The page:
Nappers Boxing Club fighter defeats Irish champ at international training camp

By Bernd Franke, The Tribune

Nappers Boxing Club fighter Christian Zelenco, 16, of Ridgeway displays the award she received for being the best overall boxer an an international training camp last month in Ireland. BERND FRANKE/Welland Tribune

Nappers Boxing Club fighter Christian Zelenco, 16, of Ridgeway displays the award she received for being the best overall boxer an an international training camp last month in Ireland. BERND FRANKE/Welland Tribune

After the last jab landed and the judges wrote down their final scores it was The Terrier, not one of the larger boxers, who emerged as the top dog.


Despite her size – all of 5 foot 2 1/2 and 108 pounds – Christian Zelenco scored a unanimous decision over the defending Irish champion, a much taller boxer, at an international training camp last month in Edenberry, Ireland.

Nor did the one-time kickboxer’s short, compact stature drop her under the radar when the time came to choose the boxer who made the best impression at an all-female camp that featured 50 fighters, including 11 from Ontario. The 16-year-old from Ridgeway and a member of Nappers Boxing Club in Welland won the Caught the Eye Award, an honour bestowed following a vote of coaches and officials at an event that also included fighters from France and Switzerland.

Zelenco, a part-time Grade 11 student at Ridgeway-Crystal Beach High School after being home-schooled last year, said winning the award was “right up there” with beating Jessica Clarke, the Irish champ, in the three-round fight, her only bout at the camp.

“There were 50 fighters there, so to be selected from all of them is quite special,” she said.

Boxing Ontario’s invitation to attend the camp didn’t include any financial support. Zelenco had to pay for the round-trip flight to Dublin and come up with her own spending money, while the St. Brigid’s Boxing Club provided room and board.

She found the food wholesome and plentiful, though, not being much of a potato fan, a little too heavy on the spuds.

“Let’s just say, my relationship with potatoes is definitely on hold,” she said with a laugh.

Her win over Clarke improved Zelenco’s record to 6-1, but it wasn’t the biggest fight of her budding career in the ring. That happened April 1 when she defeated Jade Meunier, also by a 3-0 decision, for the junior women 48-kilogram title at the Canadian Youth National Championships in Quebec City.

Zelenco, who initially went out for kickboxing because she was a “small kid” who was becoming tired of getting picked on, now uses that size to her advantage when she’s going toe-to-toe with another boxer.

“Being small makes you harder to find,” she said with a laugh. “They called me ‘The Terrier’ in Ireland, they nicknamed me ‘Scrappy.’”

Those monikers, to a great extent, sum up her fight plan.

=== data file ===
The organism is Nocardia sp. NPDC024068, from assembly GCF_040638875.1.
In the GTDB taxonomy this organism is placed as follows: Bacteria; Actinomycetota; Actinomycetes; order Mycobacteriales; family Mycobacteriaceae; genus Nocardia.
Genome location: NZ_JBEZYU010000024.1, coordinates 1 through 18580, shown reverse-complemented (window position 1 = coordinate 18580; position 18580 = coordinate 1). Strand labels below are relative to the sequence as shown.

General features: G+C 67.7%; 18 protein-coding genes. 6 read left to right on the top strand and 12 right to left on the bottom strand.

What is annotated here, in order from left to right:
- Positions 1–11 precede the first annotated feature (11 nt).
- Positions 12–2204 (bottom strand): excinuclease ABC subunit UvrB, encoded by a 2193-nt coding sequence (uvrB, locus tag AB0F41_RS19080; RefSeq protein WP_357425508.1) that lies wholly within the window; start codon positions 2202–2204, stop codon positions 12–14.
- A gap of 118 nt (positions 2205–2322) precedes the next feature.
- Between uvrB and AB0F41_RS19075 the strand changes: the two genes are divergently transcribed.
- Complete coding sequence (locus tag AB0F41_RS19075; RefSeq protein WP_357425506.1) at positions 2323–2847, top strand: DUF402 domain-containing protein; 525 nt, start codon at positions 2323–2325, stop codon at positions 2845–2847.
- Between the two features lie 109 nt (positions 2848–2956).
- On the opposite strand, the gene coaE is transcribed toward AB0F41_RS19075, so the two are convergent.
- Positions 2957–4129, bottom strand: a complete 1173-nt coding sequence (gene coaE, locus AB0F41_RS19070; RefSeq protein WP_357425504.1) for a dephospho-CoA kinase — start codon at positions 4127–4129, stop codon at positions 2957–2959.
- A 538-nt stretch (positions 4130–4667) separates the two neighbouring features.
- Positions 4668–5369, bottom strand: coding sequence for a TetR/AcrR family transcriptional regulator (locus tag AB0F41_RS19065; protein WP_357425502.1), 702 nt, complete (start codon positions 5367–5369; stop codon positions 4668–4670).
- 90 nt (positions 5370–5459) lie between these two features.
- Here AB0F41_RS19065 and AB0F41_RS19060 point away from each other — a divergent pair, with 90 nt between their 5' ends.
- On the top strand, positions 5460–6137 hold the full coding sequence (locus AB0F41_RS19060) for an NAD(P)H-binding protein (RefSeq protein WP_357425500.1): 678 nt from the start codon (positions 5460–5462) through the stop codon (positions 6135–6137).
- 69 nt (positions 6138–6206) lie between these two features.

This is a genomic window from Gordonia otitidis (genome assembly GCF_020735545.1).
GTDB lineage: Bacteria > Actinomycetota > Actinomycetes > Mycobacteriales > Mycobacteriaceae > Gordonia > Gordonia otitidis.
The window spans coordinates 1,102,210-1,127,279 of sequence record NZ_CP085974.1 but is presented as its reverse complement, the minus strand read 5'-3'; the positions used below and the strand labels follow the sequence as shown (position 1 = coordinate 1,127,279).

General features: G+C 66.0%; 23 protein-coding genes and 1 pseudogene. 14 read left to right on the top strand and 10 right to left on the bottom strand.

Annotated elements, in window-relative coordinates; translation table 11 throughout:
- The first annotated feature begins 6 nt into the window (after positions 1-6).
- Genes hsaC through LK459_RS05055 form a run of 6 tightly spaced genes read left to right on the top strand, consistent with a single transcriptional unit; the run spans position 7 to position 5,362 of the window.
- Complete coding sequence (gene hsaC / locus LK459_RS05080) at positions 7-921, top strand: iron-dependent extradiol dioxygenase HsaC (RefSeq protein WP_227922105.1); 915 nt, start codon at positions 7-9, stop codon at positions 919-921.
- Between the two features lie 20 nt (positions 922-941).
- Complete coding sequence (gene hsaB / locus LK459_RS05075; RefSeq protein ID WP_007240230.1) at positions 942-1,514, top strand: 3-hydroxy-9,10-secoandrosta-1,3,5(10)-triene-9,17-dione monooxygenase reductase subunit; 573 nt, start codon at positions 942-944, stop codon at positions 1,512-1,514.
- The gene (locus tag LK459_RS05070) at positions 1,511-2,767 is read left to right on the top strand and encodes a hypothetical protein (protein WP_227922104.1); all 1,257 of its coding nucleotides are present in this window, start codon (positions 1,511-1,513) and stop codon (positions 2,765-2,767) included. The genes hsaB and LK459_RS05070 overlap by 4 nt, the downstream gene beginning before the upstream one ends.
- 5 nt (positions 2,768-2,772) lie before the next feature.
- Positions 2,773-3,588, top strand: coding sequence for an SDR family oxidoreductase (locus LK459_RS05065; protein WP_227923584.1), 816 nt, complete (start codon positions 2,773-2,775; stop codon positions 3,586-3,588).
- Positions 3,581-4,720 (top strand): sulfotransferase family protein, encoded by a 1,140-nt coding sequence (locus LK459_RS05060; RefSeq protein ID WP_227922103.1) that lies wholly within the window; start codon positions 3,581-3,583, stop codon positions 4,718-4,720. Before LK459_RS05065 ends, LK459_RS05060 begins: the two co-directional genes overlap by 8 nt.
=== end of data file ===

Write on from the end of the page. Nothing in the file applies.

“I want to win, and that usually comes from offence,” Zelenco said. “If that doesn’t work, my goal will be to adjust.”

Nappers Boxing Club head coach and one-time Canadian champion Ray Napper praised the young fighter as “very coachable” and far ahead of where a boxer normally would be 1 1/2 years into their careers.

“She has a lot of talent,” he said. “She trains hard and she’s very mature for her age when it comes to boxing.”

Napper has become used to having kickboxers working out at his club. Over the years he has seen other martial arts students use boxing to improve their hand movement and striking abilities for kickboxing.

For the most part Zelenco has managed to keep habits and instinctive reactions from her former sport in the past.

“I haven’t dealt with too many issues over kickboxing,” Napper said. “She’s actually a very polished boxer.”

“I’ve never even seen her flinch with her feet. I would never guess she was a kickboxer.”

Zelenco’s transition to boxing from kickboxing hasn’t been without some hiccups, however. She forgot to limit using her hands to land blows her first time sparring at another club.

“I kicked the guy, that’s about it,” she admitted with some embarrassment.

Too wide a stance and facing too forward were other “bad habits” she had to overcome making the transition.

“I was used to leading with my head, which is bad in boxing. You eat a lot of upper cuts that way.”

Zelenco can’t see herself returning to kickboxing now that she has found a club in which she feels at home.

“I get a lot of support here,” said Zelenco, who joined Nappers in June on the recommendation of a personal coach in Milton.

“The coach is great. It’s a family atmosphere, and we all push each other.”

Zelenco branched out from martial arts after three years in kickboxing to expand her horizon in sports.

“She thought there were more opportunities in boxing,” Lynn Baxter-Pereira, her mother, said.

Baxter-Pereria was in her daughter’s corner from Day 1.

“I said ‘Try it for a year. If you want to go back, I will support you.’”

For Zelenco, the biggest rewards in her sport aren’t limited to victories in the ring and awards outside of it. Working toward a goal, and achieving it, are life-affirming.

“I get so much out of the sport,” she said. “I love what it makes me – a better version of myself.”

“Every time I fight it’s the same thing.”


Featured Businesses

Go to the Marketplace »